Darden Alumnae Leaders on Leading During Uncertainty
By Dave Hendrick
Times of tumult and uncertainty are challenging for even the most seasoned leaders to navigate, but an ambiguous environment shouldn’t lead to paralysis.
Speaking to the University of Virginia Darden School of Business community at a Women@Darden speaker series event moderated by Darden Professor Vivian Riefberg, Darden alumnae and members of the Darden School Foundation Board of Trustees Martina Hund-Mejean (MBA ’88) and Carolyn Miles (MBA ’88) offered guidance for leading through uncertainty and strategies for sustainable professional growth.
Hund-Mejean, who recently retired as CFO of Mastercard and currently serves as board chair of the Mastercard Impact Fund, recounted her experience joining Lucent just as the telecom bubble began to burst. Starting as treasurer on the same day the board fired its CEO, “uncertainties abounded,” Hund-Mejean said, and she considered returning to her previous company. Instead, she developed a mental framework for assessing the situation and moving forward.
“You have to know what you know and what you don’t know and have to figure out how to be grounded in yourself,” said Hund-Mejean. “Even though problems are mounting, you have to figure out how you stay calm.”
Key priorities in a time of crisis or uncertainty include determining what tasks need to be done in the short term to be able to strategically move forward, forming an effective and trusted team so tasks can be delegated, and accounting for the needs of all stakeholders.
“You need to figure out how to get the 365 degree view fairly fast,” said Hund-Mejean.
Riefberg, who recently taught an MBA course on leading through the uncertainty of the COVID-19 pandemic, stressed the need to be able to “bound the uncertainty” in order to forge a path forward.
Miles, who retired as president and CEO of the humanitarian aid organization Save the Children in 2020, said she had been on the job as COO for less than a year when the Asian Tsunami of 2004 struck, killing 230,000 people and devastating large swaths of multiple countries.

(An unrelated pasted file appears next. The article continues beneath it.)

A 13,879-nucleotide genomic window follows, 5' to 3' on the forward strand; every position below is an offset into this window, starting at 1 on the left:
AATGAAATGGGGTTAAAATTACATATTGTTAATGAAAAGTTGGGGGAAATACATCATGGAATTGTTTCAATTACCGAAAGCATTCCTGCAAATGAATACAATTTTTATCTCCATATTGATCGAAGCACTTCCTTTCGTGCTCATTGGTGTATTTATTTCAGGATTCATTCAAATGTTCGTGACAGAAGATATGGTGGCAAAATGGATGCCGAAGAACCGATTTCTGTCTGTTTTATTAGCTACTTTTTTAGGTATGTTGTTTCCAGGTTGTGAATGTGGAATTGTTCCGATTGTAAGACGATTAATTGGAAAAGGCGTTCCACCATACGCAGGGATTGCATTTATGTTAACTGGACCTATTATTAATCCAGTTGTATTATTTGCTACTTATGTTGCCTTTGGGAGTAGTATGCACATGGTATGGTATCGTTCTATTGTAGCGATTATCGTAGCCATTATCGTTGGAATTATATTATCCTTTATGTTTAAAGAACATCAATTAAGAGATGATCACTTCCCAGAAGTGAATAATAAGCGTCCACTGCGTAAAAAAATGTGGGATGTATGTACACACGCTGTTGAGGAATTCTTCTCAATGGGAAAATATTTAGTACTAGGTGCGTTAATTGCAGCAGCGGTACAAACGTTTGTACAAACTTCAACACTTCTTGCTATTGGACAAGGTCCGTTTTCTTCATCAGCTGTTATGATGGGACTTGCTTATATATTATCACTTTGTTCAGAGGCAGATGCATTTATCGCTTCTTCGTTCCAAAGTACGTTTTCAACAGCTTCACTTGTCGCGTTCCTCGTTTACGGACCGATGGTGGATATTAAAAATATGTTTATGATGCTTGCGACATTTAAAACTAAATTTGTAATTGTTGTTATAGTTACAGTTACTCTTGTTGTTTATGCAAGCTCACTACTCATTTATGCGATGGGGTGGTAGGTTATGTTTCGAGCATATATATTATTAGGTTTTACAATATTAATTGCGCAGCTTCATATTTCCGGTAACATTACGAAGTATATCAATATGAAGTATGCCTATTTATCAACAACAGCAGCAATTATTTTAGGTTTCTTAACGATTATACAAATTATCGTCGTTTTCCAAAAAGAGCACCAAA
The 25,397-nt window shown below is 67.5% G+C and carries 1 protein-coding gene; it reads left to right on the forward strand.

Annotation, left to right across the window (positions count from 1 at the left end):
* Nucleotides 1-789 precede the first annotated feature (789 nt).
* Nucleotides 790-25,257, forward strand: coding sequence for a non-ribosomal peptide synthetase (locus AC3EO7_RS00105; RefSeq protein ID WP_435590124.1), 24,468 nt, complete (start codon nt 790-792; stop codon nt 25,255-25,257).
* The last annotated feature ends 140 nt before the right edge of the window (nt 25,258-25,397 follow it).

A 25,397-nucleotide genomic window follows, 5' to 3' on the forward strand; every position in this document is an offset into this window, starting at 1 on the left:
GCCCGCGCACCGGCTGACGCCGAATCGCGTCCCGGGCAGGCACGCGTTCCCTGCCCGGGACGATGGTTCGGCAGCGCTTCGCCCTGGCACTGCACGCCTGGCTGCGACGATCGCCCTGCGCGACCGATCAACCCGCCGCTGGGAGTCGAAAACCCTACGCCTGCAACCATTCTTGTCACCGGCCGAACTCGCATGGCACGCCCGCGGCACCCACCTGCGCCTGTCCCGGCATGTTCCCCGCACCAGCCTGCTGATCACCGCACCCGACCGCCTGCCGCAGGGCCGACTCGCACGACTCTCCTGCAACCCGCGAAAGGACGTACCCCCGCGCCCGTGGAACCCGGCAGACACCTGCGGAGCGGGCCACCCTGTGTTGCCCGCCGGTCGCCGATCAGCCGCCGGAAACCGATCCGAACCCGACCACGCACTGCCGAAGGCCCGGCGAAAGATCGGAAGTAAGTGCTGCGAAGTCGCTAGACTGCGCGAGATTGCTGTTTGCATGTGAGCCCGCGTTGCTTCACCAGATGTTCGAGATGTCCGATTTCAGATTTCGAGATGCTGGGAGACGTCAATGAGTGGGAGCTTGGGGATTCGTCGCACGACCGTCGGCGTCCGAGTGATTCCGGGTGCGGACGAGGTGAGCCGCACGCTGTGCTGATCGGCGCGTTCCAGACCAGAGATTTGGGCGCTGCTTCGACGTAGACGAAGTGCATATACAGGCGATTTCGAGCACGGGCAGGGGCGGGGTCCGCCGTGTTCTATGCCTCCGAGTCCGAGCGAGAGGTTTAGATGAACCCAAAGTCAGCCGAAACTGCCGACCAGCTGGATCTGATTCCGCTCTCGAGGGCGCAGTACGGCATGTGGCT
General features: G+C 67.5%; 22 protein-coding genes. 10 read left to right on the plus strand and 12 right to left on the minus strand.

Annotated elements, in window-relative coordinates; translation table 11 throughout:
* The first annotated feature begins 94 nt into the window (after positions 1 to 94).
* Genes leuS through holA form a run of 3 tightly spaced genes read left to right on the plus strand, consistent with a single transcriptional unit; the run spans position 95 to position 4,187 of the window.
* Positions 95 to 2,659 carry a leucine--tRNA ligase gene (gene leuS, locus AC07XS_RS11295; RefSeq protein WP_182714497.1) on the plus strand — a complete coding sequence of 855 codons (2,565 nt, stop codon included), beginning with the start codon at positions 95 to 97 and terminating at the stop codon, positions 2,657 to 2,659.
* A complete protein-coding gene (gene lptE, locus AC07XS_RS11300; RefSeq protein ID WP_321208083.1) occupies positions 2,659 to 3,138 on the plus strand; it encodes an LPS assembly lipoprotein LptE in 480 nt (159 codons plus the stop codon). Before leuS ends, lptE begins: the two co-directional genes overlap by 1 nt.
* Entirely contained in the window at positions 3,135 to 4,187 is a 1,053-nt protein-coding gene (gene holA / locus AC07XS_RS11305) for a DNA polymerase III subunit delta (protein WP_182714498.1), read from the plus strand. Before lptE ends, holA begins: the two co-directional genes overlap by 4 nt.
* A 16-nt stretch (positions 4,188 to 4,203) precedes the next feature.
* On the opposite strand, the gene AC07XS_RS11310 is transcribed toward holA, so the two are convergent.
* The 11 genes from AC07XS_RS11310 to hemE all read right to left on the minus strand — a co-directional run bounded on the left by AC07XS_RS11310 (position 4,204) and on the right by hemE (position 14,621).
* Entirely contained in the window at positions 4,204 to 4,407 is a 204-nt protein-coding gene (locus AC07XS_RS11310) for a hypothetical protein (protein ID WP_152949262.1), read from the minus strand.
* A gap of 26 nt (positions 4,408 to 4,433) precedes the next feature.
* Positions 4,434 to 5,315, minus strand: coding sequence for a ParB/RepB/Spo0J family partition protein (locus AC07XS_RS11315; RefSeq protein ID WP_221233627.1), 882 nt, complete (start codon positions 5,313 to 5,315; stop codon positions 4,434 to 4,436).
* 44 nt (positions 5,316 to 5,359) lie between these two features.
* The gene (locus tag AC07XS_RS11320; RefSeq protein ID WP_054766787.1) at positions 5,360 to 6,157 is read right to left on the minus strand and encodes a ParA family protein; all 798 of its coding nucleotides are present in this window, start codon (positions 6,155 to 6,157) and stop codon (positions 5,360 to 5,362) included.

Against the backdrop of unfathomable death and destruction, Miles said she found a way forward by focusing on three things: the welfare of Save the Children employees and volunteers in affected areas; the scope of the damage and impact on children and what they most need; and getting the word out about the crisis in order to raise money to help those in need.
“Leading in a crisis can be a defining moment in your career and is the best way to learn,” said Miles, who was recently named to a senior adviser post at Darden. “Don’t ever run away from crisis.”
Times of crisis are also when you can learn about yourself and the workplace environment. You learn both about EQ, or emotional intelligence, of yourself and the team, but also the DQ, or “decency quotient,” said Hund-Mejean. Crises can help clarify what kind of empathy you have and what kind of culture you have surrounded yourself with.
The COVID-19 crisis tested people and companies in new ways, with barriers between work and home-life dissolved and many companies forced to consider the need to protect the health of their employees in previously unexpected ways. The companies with well-defined senses of EQ and DQ seemed to fare better, Hund-Mejean said.
“This crisis has taught us people have lives outside of work — and those lives outside of work are really important to them,” said Miles. “As leaders, one of the most important things you can do is to talk about these issues.”
The past year showed that there was no such thing as too much communication, especially from a leader, Miles said.
One key topic for leaders to discuss and model for their teams, according to Hund-Mejean: How to message and model the distinctions between work and life, and how to encourage people to not be “24/7 always on.”
Miles and Hund-Mejean said the Darden experience, with the daily drumbeat of simulated “mini-crises” contained in classroom case discussions and organizational behavior classes that put an emphasis on relationship building, were both important building blocks for career success.
Hund-Mejean, Miles and Riefberg are passionate about shaping the future of Darden, and have a keen interest in helping the School become more accessible and equitable. As Darden becomes more representative of how the world works and looks, its capabilities and impact will only grow, they suggested.
Riefberg is co-leading a new Women@Darden initiative, which seeks to make the school the preferred business school for women across the world.
The University of Virginia Darden School of Business delivers the world’s best business education experience to prepare entrepreneurial, global and responsible leaders through its MBA, Ph.D., MSBA and Executive Education programs. Darden’s top-ranked faculty is renowned for teaching excellence and advances practical business knowledge through research. Darden was established in 1955 at the University of Virginia, a top public university founded by Thomas Jefferson in 1819 in Charlottesville, Virginia.
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